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Tammy Vavra: Registrar and strong shoulder
At any College of Law graduation, the longest line for hugs forms in front of Registrar Tammy Vavra.
Tammy is the one who’s helped them with their course schedules, dropping and adding classes when necessary, scheduled make-up finals when disaster happened, held their hands when they fell apart, and always, always had a box of tissues ready to dry their tears.
Tammy came to the College of Law from Wyoming 25 years ago, and her first assignment was as faculty support for Professor Jon Rose. She worked in the Dean’s Office, then Admissions, then as Registrar.
She’s worked for six different deans, but says her job stays remarkably the same.
“Tammy has been a fixture at the College of Law for as long as most of us can remember," said Dean Douglas Sylvester. "Our faculty and staff actually benefit from her unique skill set, work ethic and infectious demeanor as much as our students do – and that is saying a lot. She is an invaluable member of the College of Law family.”
Tom Williams, Chief of Staff and Assistant Dean of Operations and Information Technologies, said he met Tammy when he was a student.
"She was incredibly helpful, always smiling and looking to make a difference in the lives of the students," Williams said. "Now I get to work with her, and in addition to the person I knew as a student, I now know someone who is hard working and dedicated to getting the job done."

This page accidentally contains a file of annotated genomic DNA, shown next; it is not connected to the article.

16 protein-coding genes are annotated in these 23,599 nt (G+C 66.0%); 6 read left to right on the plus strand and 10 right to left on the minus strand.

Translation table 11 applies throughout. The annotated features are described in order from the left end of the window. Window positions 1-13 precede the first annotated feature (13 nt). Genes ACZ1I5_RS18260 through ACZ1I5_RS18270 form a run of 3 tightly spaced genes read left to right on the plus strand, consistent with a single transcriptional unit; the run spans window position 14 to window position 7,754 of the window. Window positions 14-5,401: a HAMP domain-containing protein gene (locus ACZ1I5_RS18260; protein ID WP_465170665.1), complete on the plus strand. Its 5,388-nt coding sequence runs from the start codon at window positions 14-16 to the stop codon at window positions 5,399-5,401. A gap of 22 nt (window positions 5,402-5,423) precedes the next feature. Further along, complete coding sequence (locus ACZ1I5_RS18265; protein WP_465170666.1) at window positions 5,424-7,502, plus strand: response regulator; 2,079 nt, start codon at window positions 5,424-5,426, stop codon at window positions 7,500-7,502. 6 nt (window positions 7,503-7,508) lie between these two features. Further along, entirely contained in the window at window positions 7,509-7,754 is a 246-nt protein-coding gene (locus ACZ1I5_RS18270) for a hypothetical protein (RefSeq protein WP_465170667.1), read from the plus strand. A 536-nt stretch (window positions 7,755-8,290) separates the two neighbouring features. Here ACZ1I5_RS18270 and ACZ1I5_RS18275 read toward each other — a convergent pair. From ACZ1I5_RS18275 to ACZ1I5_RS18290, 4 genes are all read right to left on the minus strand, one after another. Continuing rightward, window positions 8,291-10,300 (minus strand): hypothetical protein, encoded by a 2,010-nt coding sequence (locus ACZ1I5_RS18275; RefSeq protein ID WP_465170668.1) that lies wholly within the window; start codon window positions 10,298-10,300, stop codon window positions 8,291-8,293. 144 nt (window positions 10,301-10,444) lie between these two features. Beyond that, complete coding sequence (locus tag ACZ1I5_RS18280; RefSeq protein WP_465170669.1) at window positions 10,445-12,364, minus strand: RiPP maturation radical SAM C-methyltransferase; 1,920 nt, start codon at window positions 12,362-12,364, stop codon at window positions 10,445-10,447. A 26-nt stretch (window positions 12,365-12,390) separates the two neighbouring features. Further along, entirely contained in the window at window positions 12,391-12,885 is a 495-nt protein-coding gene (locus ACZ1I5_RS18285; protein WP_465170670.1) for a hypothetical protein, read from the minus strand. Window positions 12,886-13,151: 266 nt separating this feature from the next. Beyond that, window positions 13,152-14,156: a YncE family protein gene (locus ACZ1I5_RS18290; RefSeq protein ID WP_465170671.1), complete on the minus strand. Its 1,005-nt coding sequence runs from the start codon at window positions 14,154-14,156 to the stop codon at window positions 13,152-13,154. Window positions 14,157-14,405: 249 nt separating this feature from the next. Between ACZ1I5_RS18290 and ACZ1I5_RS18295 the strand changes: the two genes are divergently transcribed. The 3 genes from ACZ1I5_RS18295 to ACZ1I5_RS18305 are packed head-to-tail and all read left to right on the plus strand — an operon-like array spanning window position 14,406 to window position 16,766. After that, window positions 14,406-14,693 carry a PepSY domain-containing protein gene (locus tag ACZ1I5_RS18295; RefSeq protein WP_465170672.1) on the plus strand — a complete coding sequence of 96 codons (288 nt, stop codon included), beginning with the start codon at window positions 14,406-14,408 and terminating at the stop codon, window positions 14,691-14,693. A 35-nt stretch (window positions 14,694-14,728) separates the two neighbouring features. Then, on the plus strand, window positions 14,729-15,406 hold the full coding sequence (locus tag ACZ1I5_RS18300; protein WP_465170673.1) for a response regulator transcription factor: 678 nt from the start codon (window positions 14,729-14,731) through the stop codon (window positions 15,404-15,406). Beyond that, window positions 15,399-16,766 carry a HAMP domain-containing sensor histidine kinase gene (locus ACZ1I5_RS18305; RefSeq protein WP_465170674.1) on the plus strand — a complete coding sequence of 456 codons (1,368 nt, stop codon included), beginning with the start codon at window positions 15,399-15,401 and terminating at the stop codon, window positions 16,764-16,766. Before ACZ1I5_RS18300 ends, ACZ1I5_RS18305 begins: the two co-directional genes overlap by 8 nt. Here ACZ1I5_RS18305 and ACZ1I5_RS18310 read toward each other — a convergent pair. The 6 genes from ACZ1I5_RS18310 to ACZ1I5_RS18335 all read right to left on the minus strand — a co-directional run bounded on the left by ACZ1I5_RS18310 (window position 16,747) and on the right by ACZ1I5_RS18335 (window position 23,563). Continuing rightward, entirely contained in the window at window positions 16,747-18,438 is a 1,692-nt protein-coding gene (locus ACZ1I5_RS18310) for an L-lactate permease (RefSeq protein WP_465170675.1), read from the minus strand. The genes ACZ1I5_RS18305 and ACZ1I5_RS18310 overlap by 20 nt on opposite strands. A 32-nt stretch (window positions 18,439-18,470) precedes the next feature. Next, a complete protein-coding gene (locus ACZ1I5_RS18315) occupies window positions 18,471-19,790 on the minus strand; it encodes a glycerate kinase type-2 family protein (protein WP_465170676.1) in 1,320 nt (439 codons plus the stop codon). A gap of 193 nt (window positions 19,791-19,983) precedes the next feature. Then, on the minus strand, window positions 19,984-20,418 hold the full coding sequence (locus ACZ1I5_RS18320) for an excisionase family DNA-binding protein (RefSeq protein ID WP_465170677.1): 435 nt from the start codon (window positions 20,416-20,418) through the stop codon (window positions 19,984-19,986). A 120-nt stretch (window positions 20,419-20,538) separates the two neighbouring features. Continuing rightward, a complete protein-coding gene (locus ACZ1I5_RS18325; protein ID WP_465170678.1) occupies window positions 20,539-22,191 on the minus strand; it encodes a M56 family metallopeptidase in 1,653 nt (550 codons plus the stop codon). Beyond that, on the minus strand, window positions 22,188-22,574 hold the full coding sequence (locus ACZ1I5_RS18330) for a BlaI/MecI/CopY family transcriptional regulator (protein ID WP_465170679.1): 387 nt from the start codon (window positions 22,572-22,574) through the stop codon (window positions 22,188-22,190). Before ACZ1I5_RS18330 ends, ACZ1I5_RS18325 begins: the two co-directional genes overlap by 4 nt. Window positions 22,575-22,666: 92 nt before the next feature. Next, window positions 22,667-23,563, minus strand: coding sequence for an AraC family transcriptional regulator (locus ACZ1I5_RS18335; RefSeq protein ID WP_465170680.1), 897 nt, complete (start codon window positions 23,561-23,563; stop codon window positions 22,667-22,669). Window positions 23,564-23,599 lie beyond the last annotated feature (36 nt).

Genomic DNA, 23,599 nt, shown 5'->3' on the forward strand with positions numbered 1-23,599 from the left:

Tammy said the most challenging of her tasks has always been administering exams.
"It's so important to keep everything straight, to make sure they’re all in,” Tammy said. “The most fun is working with and interacting with the students.
“Every year, there’s a new group. When I started, I was their age. Now I could be their mother.”
Getting everyone into the classes they want or need is a painstaking, exacting, time-consuming task, and during registration, Vavra is often at her desk seven days a week.
“We used to have to input every student’s schedule by hand,” she said. “And if the power went out, we lost everything and had to start over.”
Now, students can register online, but it’s still a stressful time for them.
“It’s so competitive, and they’re all top students, so they put a lot of stress on themselves,” Tammy said.
No one has ever offered her a bribe in advance to squeeze them into a particular class, but she has gotten chocolates or cookies after the fact when someone gets the class they really needed.
“They’re very sweet,” she said.